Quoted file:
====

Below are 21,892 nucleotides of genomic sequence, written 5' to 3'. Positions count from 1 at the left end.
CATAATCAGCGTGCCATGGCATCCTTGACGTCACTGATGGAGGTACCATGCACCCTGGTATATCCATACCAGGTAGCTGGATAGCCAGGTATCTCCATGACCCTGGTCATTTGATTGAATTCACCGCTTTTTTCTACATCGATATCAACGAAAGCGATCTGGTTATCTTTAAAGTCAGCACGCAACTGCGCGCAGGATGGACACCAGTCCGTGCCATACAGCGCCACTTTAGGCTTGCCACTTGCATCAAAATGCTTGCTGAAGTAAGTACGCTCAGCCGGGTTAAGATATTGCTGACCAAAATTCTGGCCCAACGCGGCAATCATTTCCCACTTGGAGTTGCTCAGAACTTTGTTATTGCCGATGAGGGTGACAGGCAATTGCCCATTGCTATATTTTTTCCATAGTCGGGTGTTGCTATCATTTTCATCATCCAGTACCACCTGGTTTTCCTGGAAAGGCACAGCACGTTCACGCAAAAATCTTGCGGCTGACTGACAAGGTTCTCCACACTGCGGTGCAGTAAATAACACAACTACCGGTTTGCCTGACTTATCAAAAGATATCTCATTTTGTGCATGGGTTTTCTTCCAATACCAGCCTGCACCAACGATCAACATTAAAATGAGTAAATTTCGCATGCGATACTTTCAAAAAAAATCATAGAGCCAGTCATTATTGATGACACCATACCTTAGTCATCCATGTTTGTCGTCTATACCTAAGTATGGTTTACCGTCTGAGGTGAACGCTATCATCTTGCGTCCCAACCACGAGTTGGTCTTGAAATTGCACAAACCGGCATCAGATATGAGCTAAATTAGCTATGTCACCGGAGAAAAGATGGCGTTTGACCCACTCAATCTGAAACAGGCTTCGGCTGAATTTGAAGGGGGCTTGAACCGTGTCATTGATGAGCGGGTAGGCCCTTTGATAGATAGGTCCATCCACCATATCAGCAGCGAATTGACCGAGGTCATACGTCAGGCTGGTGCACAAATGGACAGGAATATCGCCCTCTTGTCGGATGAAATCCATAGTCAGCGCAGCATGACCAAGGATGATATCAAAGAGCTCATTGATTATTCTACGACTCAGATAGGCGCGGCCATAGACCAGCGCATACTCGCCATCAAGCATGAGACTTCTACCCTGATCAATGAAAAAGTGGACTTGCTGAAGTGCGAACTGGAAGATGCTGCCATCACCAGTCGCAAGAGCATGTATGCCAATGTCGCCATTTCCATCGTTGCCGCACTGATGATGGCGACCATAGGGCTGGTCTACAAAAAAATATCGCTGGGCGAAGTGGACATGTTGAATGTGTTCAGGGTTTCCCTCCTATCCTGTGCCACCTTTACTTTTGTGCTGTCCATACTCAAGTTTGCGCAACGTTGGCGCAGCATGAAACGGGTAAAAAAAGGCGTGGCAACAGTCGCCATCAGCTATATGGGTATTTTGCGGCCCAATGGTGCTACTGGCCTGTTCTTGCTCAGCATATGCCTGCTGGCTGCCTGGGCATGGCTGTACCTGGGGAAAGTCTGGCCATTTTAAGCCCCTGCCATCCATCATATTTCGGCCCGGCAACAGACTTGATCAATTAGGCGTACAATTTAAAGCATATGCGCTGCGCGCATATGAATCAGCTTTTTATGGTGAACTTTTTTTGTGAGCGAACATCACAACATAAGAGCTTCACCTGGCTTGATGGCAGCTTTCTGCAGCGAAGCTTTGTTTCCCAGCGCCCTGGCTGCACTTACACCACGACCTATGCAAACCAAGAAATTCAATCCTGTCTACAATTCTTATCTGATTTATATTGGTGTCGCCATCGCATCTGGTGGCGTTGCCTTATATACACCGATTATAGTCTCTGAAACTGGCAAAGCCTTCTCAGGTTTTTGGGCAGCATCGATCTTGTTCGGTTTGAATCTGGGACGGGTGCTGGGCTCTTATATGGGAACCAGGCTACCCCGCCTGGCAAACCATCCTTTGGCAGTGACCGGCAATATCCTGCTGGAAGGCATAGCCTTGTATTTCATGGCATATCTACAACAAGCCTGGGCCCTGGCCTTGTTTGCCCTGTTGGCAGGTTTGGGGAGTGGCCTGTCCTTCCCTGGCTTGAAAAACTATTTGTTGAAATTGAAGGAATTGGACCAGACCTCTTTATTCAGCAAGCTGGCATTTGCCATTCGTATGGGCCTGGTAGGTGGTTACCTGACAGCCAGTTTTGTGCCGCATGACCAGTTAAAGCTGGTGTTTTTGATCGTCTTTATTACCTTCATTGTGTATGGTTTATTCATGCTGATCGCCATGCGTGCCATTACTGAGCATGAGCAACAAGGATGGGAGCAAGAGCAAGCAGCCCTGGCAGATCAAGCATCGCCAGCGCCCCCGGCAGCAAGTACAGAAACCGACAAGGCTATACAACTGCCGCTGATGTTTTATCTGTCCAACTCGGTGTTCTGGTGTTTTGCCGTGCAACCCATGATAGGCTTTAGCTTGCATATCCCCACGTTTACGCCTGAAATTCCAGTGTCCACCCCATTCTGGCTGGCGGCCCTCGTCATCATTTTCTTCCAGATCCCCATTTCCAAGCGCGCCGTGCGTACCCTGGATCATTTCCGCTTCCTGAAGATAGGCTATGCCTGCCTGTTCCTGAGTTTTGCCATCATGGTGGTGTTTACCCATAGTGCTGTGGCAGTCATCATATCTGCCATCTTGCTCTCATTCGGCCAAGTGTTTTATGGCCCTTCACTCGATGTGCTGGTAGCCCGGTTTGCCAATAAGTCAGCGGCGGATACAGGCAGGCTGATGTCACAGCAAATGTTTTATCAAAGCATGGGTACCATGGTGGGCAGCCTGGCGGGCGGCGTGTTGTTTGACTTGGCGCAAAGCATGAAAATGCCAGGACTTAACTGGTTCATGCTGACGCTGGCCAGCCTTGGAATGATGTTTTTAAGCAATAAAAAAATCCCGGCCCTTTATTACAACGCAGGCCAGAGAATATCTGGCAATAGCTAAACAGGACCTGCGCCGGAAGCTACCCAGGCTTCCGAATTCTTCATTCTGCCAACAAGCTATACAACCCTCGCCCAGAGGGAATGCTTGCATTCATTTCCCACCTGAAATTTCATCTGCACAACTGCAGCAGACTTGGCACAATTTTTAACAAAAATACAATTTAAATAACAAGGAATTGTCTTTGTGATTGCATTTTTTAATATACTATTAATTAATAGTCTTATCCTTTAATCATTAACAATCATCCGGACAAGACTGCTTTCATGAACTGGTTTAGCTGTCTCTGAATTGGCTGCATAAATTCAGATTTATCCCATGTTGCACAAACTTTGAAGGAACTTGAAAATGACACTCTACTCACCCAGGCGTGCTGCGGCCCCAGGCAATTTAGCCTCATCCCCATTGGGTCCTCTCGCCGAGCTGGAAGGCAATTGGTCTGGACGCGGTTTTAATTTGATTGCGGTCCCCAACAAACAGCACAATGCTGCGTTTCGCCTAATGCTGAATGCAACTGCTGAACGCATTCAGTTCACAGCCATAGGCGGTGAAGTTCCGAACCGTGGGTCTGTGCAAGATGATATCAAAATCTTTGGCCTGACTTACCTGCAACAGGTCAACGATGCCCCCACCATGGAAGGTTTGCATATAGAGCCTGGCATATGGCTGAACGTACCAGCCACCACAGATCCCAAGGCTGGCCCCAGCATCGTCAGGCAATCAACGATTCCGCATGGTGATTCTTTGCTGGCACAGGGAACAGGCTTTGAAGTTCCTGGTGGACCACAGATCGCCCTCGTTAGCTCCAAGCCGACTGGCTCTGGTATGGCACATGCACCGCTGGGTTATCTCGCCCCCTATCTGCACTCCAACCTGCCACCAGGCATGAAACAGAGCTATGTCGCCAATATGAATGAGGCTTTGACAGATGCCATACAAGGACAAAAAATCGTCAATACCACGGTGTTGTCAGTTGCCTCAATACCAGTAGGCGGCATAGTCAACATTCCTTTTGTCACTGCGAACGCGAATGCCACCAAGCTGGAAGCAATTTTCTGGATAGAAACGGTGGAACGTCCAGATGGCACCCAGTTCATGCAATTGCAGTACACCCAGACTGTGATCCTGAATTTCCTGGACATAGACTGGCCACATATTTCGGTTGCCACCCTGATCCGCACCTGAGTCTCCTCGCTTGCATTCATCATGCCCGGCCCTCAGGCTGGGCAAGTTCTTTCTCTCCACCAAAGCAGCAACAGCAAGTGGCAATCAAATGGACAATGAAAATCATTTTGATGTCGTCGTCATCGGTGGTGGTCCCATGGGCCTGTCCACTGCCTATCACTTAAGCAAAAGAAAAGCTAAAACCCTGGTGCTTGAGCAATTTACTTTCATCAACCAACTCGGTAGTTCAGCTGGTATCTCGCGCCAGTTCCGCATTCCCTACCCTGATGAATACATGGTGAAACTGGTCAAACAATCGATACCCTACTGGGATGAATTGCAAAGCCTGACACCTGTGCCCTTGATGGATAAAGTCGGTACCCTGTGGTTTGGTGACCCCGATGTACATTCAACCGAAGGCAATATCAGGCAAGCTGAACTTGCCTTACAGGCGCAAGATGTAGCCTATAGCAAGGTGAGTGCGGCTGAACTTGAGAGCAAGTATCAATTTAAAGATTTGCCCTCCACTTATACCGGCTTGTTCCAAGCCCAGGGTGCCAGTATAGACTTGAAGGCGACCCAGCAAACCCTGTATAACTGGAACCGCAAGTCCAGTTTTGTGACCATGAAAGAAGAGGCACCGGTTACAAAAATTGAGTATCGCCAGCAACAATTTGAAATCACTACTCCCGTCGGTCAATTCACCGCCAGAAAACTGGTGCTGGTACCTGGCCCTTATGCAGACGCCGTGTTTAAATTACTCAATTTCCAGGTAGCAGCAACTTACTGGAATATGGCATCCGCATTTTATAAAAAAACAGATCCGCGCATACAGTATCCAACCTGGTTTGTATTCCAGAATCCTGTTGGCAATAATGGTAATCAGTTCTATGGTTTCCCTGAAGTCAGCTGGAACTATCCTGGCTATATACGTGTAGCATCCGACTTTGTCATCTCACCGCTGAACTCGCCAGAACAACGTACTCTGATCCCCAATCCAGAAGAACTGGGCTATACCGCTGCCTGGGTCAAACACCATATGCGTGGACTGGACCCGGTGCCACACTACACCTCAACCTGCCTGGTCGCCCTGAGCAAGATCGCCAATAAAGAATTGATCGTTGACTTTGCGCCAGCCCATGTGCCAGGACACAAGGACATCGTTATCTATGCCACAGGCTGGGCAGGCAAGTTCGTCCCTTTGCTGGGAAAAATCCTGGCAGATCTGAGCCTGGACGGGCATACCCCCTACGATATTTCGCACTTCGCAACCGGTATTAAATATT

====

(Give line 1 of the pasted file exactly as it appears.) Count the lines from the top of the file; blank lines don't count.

Below are 21,892 nucleotides of genomic sequence, written 5' to 3'. Positions count from 1 at the left end.